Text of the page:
support all citizens by providing an adequate income and assisting disabled people to achieve and maintain independent living. A welfare system worthy of the name should be underpinned by a commitment to fundamental human rights. All of those using it should be treated with dignity and respect. (p10).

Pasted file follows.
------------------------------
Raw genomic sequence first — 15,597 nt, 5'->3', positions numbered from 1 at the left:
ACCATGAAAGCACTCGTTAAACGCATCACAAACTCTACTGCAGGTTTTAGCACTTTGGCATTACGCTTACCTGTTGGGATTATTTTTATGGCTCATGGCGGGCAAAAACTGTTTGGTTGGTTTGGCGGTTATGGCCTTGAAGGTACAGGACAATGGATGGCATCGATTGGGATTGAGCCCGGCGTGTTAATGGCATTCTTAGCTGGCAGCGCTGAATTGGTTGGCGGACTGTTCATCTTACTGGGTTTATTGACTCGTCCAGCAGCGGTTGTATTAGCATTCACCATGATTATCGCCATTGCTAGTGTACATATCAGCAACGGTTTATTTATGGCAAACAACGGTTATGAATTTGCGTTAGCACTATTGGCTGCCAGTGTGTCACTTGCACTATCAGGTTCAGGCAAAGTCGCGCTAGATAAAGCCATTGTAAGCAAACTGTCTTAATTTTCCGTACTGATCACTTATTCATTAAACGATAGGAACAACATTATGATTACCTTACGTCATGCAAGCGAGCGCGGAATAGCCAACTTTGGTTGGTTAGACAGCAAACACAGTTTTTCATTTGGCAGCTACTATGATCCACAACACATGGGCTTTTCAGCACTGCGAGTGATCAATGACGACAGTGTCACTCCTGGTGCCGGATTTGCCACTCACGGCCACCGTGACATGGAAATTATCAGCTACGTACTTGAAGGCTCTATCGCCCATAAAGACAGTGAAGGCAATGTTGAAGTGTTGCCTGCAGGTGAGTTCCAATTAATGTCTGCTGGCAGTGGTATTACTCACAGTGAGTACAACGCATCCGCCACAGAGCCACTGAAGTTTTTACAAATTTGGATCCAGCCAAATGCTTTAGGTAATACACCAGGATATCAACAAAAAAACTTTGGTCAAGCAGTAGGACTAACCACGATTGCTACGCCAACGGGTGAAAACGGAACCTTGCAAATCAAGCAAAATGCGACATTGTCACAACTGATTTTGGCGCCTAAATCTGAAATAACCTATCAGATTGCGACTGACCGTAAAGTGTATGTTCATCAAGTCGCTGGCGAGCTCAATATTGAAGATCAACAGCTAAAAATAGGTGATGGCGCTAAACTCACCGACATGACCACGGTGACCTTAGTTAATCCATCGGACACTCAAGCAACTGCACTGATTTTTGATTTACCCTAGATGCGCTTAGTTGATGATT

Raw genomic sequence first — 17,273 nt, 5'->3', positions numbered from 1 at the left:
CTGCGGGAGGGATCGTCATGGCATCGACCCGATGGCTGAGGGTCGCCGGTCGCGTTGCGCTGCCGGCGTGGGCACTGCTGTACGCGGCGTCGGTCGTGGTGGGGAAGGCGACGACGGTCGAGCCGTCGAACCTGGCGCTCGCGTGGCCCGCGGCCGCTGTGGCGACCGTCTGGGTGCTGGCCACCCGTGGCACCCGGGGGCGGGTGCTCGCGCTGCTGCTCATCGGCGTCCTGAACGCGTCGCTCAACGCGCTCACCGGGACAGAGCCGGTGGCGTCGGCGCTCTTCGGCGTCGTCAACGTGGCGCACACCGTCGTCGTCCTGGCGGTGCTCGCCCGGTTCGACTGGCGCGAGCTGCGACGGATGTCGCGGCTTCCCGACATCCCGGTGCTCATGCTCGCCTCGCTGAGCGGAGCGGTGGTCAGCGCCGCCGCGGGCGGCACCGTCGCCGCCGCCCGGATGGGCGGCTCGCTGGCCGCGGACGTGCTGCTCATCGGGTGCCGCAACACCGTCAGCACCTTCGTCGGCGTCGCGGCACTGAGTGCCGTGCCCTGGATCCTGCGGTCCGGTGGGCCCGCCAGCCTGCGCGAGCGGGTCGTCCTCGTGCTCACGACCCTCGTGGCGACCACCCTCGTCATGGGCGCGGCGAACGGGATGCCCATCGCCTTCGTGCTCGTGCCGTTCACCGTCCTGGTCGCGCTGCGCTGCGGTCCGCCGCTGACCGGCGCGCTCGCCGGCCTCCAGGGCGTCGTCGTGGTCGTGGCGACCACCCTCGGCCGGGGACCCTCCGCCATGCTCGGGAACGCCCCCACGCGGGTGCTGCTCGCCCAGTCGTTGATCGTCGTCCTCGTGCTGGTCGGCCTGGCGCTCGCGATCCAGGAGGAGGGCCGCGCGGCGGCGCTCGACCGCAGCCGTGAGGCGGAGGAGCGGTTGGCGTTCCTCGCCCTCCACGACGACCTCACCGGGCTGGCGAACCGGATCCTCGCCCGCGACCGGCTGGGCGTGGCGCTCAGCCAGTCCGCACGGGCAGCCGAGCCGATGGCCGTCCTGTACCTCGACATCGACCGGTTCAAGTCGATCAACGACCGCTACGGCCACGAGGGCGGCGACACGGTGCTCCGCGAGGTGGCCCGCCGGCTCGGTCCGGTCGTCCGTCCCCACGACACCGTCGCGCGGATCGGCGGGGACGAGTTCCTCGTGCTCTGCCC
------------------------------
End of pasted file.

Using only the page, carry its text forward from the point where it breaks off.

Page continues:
Across the twentieth century benefits systems have often made getting back to work the key objective and have rarely treated claimants with dignity and respect. Incapacity benefits decision making has usually been focussed on narrow medical evidence which has not taken account of the many disabling barriers that make it difficult for people with disabilities and health problems to get into work. A Vision for an Inclusive Scotland reminds us that these issues are interlinked.  If public transport is inaccessible, then it is more difficult for disabled people to get to work.  If people do not get the personal help they need at the time they need it, it is more difficult for them to work.  And if it is difficult or impossible for someone to find a paid job, they need enough money to live on.  The booklet was published in Scotland just before the recent referendum on independence but its message is important at all levels of policy making and provides suggestions for how different levels of government (UK, Scotland and local) can do something about this exclusion.